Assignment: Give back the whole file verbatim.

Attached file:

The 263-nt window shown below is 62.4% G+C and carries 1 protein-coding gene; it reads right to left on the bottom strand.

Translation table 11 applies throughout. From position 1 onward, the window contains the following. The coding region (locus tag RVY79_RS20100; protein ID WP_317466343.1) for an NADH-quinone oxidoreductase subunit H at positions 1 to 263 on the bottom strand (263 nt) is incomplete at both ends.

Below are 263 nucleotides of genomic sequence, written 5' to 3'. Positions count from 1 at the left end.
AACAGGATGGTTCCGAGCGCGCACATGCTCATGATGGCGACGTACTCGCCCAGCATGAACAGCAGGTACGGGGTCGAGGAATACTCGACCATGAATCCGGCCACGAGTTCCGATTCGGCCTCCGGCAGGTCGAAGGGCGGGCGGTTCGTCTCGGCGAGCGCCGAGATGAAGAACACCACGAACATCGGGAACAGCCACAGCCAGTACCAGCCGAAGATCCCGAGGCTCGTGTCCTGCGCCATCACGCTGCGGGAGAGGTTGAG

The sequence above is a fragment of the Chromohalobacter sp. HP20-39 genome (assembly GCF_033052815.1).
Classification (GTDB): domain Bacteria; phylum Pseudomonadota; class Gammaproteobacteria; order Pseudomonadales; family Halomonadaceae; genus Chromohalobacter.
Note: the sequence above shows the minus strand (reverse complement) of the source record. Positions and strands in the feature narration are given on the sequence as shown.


The 263-nt window shown below is 62.4% G+C and carries 1 protein-coding gene; it reads right to left on the bottom strand.

Translation table 11 applies throughout. From position 1 onward, the window contains the following. The coding region (locus tag RVY79_RS20100; protein ID WP_317466343.1) for an NADH-quinone oxidoreductase subunit H at positions 1 to 263 on the bottom strand (263 nt) is incomplete at both ends.

Below are 263 nucleotides of genomic sequence, written 5' to 3'. Positions count from 1 at the left end.
AACAGGATGGTTCCGAGCGCGCACATGCTCATGATGGCGACGTACTCGCCCAGCATGAACAGCAGGTACGGGGTCGAGGAATACTCGACCATGAATCCGGCCACGAGTTCCGATTCGGCCTCCGGCAGGTCGAAGGGCGGGCGGTTCGTCTCGGCGAGCGCCGAGATGAAGAACACCACGAACATCGGGAACAGCCACAGCCAGTACCAGCCGAAGATCCCGAGGCTCGTGTCCTGCGCCATCACGCTGCGGGAGAGGTTGAG

The sequence above is a fragment of the Chromohalobacter sp. HP20-39 genome (assembly GCF_033052815.1).
Classification (GTDB): domain Bacteria; phylum Pseudomonadota; class Gammaproteobacteria; order Pseudomonadales; family Halomonadaceae; genus Chromohalobacter.
Note: the sequence above shows the minus strand (reverse complement) of the source record. Positions and strands in the feature narration are given on the sequence as shown.